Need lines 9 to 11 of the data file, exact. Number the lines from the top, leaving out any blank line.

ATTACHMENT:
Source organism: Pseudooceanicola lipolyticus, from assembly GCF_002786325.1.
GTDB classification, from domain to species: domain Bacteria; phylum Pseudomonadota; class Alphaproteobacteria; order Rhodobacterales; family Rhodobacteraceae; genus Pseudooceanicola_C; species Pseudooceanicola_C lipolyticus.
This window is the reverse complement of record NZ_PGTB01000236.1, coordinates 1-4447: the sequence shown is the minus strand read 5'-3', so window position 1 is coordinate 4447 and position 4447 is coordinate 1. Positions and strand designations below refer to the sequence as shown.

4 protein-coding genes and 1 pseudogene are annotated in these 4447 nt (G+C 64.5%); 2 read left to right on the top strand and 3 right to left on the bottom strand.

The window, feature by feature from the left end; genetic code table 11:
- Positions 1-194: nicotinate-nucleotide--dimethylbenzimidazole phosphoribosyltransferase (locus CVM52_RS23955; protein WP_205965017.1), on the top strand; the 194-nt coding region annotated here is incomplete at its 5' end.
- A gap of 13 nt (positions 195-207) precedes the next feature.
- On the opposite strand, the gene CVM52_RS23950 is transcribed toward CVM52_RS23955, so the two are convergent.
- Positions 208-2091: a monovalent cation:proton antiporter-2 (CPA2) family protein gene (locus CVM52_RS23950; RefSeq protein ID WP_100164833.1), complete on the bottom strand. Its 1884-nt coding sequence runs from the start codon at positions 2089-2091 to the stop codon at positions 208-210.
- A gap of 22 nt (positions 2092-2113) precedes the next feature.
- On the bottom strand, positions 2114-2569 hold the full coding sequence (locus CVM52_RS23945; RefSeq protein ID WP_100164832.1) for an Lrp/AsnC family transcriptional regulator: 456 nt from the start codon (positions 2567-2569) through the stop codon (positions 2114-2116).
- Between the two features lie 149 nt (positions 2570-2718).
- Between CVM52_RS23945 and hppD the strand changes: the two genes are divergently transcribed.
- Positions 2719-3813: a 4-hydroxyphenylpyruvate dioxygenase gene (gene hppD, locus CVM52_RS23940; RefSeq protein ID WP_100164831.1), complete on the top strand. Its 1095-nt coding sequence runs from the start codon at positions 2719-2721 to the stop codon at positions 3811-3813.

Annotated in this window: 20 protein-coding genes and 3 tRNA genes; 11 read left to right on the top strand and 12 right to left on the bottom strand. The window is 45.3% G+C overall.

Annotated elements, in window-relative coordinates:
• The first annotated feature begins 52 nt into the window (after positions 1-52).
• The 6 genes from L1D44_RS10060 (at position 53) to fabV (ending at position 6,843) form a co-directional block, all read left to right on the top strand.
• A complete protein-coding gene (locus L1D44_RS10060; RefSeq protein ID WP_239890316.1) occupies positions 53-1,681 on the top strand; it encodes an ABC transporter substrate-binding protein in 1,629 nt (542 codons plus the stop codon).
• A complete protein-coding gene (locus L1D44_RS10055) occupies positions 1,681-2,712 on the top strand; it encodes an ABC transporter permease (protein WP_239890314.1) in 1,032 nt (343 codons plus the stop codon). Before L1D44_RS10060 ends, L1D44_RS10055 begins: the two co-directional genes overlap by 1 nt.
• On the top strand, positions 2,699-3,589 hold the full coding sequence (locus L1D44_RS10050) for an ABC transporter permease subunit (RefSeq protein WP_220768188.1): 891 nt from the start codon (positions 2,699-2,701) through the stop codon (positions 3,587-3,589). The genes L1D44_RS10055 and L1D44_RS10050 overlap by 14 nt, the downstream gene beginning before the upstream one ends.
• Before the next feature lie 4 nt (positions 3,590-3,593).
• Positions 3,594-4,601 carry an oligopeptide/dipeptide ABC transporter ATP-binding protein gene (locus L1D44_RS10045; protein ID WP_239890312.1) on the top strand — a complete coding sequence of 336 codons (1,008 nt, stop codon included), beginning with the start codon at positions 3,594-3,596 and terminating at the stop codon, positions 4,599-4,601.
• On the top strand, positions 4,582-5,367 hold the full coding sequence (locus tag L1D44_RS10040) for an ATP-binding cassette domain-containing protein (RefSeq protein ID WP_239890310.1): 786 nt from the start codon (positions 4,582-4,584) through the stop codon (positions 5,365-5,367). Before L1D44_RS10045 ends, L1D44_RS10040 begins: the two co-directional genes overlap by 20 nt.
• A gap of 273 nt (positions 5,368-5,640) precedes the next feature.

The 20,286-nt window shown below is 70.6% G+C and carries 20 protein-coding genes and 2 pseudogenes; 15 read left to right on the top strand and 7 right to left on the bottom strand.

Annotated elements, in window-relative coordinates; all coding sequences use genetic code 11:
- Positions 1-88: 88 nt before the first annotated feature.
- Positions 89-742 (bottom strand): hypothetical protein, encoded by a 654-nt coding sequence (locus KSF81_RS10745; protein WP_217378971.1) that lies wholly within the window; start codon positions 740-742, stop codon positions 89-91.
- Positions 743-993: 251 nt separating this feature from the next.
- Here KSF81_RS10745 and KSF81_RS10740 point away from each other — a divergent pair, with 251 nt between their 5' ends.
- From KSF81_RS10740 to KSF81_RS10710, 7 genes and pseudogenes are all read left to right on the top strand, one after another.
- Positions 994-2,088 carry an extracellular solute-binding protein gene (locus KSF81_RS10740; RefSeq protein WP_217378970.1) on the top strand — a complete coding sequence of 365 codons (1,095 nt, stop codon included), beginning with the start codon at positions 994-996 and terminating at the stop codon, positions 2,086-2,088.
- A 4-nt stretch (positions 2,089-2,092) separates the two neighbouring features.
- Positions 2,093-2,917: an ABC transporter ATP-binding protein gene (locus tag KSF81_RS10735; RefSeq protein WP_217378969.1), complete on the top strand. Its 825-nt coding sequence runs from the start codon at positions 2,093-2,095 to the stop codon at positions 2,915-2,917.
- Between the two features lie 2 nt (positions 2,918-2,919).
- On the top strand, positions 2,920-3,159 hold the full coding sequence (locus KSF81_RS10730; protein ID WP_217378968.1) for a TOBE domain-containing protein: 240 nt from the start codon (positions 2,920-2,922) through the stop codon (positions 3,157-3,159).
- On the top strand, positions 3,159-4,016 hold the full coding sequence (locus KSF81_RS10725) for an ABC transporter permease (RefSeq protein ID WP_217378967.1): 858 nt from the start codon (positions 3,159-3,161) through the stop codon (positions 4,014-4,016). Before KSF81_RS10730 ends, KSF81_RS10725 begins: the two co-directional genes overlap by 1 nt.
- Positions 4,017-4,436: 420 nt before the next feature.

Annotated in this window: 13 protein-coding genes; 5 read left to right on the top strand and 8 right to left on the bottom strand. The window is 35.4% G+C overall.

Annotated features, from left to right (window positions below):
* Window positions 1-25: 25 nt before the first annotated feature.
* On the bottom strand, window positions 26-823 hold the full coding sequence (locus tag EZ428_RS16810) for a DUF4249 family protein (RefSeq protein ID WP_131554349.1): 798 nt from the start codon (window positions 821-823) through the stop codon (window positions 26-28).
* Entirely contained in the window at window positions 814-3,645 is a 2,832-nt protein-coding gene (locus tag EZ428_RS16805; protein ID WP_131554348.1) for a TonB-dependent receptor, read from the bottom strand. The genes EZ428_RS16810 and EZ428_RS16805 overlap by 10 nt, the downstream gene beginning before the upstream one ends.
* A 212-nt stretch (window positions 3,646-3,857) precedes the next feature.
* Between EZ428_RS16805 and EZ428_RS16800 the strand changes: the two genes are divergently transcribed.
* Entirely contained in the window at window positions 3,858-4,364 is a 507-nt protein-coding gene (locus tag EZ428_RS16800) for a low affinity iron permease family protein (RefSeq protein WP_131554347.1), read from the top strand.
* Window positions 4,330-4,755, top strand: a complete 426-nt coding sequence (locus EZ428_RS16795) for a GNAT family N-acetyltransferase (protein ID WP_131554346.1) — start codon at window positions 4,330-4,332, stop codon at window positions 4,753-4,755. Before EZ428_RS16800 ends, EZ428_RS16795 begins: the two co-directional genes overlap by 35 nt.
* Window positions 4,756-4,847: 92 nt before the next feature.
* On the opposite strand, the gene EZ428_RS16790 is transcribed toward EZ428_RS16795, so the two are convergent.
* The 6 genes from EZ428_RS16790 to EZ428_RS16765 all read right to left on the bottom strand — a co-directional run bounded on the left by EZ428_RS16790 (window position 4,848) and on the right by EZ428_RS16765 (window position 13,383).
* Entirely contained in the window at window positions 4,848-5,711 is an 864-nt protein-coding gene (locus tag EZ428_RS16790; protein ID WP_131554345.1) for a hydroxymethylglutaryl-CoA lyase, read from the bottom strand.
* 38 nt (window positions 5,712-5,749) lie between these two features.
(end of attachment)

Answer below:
- Positions 208-2091: a monovalent cation:proton antiporter-2 (CPA2) family protein gene (locus CVM52_RS23950; RefSeq protein ID WP_100164833.1), complete on the bottom strand. Its 1884-nt coding sequence runs from the start codon at positions 2089-2091 to the stop codon at positions 208-210.
- A gap of 22 nt (positions 2092-2113) precedes the next feature.
- On the bottom strand, positions 2114-2569 hold the full coding sequence (locus CVM52_RS23945; RefSeq protein ID WP_100164832.1) for an Lrp/AsnC family transcriptional regulator: 456 nt from the start codon (positions 2567-2569) through the stop codon (positions 2114-2116).